Perranoski was an unsung, overlooked star of the 1963 and ’65 World Champion Dodgers, going 16-3, 1.67 ERA, with 21 saves in ’63, 129 innings out of the bullpen, finishing fourth in the N.L. MVP vote. In ’65 he was 6-6, 2.24, with 18 saves.
Perranoski was later a pitching coach for the Dodgers from 1981 to 1994, picking up two more World Series rings. He later held the same position with the Giants.
Ron Perranoski was a Jersey boy, born in Paterson, and grew up in Fair Lawn. He went on to Michigan State University, where he was a teammate of Dick Radatz, who became a rather prominent reliever himself.
Perranoski once talked of a streak he had that Hank Aaron had run up against him, as recalled in “Pen Men.”
“At one time, he was eight for eight off of me. I threw him a sinker and he finally dribbled one, a little roller to first base. On the way to first base to cover, I’m thinking it’s over. I finally got the son of a gun, and I pulled a hamstring. He beat it out. Nine for nine!” [Richard Goldstein / New York Times]
[Following written prior to release of latest AP Poll]
--No. 1 Clemson (4-0) easily handled visiting No. 7 Miami (3-1) 42-17 in a game that wasn’t even as close as the score, Dabo Swinney with an amazingly bone-headed call, by his own admission, with a few seconds left in the first half, Miami blocking a 61-yard field goal attempt and returning it for a touchdown to make it 21-10 at the intermission.
Otherwise, Trevor Lawrence was his usual cool self, 29/41, 292, 3-0, with a TD on the ground, while the spectacular Travis Etienne had 149 yards rushing on 17 carries and two touchdowns, including a 72-yard scamper.
I was watching Lawrence and thinking how totally under control he looks at all times, versus, say, Sam Darnold in his last season at USC. It’s not even close.
But I was pissed when Chris Fowler on ABC totally missed the targeting/spearing call on Miami when the defender clearly speared Lawrence in the stomach. That was outrageous on the part of Miami.
Meanwhile, poor Miami QB D’Eriq King. He was so overwhelmed by the Clemson ‘D,’ looking like a shell of his excellent self the first three games of the Hurricanes’ season, King just 12/28, 121, and two interceptions.
--No. 2 Alabama (3-0) and Ole Miss (1-2) staged a shootout for the ages, the Crimson Tide holding on for a 63-48 win, the two teams combining for an SEC record 1,370 yards (‘Bama 723, the Rebels 647).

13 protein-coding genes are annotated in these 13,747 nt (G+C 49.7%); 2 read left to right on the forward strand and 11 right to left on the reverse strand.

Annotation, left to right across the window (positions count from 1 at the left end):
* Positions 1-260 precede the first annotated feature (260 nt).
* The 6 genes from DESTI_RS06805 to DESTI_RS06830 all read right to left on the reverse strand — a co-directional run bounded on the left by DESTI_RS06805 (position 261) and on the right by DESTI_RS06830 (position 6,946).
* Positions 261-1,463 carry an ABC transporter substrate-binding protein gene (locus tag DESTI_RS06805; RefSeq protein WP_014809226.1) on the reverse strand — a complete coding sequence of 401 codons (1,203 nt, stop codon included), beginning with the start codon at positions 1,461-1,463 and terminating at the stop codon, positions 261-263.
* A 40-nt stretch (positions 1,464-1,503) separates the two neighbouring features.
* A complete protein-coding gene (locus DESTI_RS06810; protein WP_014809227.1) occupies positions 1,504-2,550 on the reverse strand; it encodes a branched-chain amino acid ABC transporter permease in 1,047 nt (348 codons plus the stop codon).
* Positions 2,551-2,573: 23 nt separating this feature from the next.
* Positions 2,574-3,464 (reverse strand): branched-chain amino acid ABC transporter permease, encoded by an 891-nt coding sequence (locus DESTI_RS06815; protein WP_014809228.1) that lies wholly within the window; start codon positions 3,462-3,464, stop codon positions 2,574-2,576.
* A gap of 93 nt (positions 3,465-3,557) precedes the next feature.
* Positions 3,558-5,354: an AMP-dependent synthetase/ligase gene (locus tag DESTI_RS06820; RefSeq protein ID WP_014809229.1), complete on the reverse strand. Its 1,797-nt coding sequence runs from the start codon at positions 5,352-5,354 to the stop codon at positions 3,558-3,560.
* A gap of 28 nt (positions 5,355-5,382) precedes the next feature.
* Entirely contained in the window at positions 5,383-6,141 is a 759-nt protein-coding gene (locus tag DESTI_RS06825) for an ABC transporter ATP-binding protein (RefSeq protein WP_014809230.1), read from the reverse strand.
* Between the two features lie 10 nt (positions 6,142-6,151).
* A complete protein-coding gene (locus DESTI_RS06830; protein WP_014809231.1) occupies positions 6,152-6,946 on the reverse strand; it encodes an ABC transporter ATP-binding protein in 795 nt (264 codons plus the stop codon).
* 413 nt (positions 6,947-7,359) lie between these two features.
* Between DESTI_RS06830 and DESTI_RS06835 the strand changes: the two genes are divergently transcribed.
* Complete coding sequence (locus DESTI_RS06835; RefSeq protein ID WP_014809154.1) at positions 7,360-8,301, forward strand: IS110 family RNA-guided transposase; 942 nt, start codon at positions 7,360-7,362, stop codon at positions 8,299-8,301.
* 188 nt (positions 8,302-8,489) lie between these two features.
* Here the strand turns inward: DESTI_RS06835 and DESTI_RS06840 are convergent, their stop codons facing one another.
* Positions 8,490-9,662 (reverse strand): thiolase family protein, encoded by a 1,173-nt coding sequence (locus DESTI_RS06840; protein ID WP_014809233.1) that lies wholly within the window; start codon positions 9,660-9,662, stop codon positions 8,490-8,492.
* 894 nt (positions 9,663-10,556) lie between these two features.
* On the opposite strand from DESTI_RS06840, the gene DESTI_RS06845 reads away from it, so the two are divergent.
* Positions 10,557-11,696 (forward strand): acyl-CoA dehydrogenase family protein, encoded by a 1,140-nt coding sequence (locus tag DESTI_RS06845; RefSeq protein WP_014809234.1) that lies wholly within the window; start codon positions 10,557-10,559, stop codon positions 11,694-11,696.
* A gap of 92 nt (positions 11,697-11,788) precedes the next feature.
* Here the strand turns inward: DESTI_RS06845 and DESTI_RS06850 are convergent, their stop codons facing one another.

Lane Kiffin’s boys hung tough, cutting the lead to 49-45 with 7:01 to play but the combination of Mac Jones and Najee Harris was too much to handle in the end.
Jones was a superb 28/32, 417, through the air, and Harris rumbled for 206 yards and five touchdowns.
I have no problem with another Clemson-Alabama national title game. Bring it on. [Clemson would roll.]
--I mused last time that we didn’t know if 14 Tennessee at 3 Georgia was a meaningful game and for 30 minutes it was…the Volunteers up 21-17 at half. But it ended up 44-21 Georgia after 3 Tennessee turnovers, the Bulldogs holding the Vols to just 214 yards of offense.
--4 Florida was upset by 21 Texas A&M in College Station, 41-38. The Gators’ Kyle Trask threw another four touchdown passes, while the Aggies’ Kellen Mond threw three, but the difference was A&M’s Isaiah Spiller, who rushed for 174 yards and two TDs. Bye-bye, Florida, re CFP. [Recall, I’m going chalk…Clemson, ‘Bama, Georgia and Ohio State.]
For the Aggies, it was a much-needed big win for third-year coach Jimbo Fisher, he of the mammoth contract that makes him a poster boy for income inequality, the editor typed impishly.
--5 Notre Dame beat Florida State 42-26 in South Bend, the Fighting Irish 3-0. Kyren Williams rushed for 185 yards and two touchdowns, the lowly Seminoles now 1-3.
--8 North Carolina looked pretty darn good in beating 19 Virginia Tech 56-45 in a game that wasn’t as close as the final score.
Yeah, the Tar Heels were up 42-17 and Tech cut it to 42-37 midway through the third, but then Carolina put it away as future NFL QB Sam Howell threw for three touchdown passes and UNC got 399 on the ground, including 214 and two scores from Michael Carter.
So is North Carolina a sleeper CFP contender? They do not play Clemson in the regular season, but have Notre Dame and Miami end of the season, and then could play Clemson in the ACC title game.
--Defending champion LSU is officially out of the CFP picture, falling to 1-2 after losing to Missouri (1-2) 45-41, Tigers quarterback Connor Bazelak, in his first career start, was a rather outstanding 29/34, 406, 4-0.
As Ronald Reagan would have told Nancy while reading the Sunday sports pages, Nancy fixing him Cream of Wheat, ‘Not bad, not bad at all.’
[LSU has Florida, Auburn, Alabama and Texas A&M remaining on its schedule so a losing record is in the cards…a rather startling fall from the top…kind of Humpty-Dumptyish, if you ask me.]
--Pitt suffered another heartbreaker at Boston College as kicker Alex Kessman hit a 58-yarder with 0:46 left in regulation to tie it at 24, sending it into overtime, and then after the teams exchanged touchdowns in OT, Kessman badly missed the extra point; Pitt falling to 3-2, B.C. 3-1.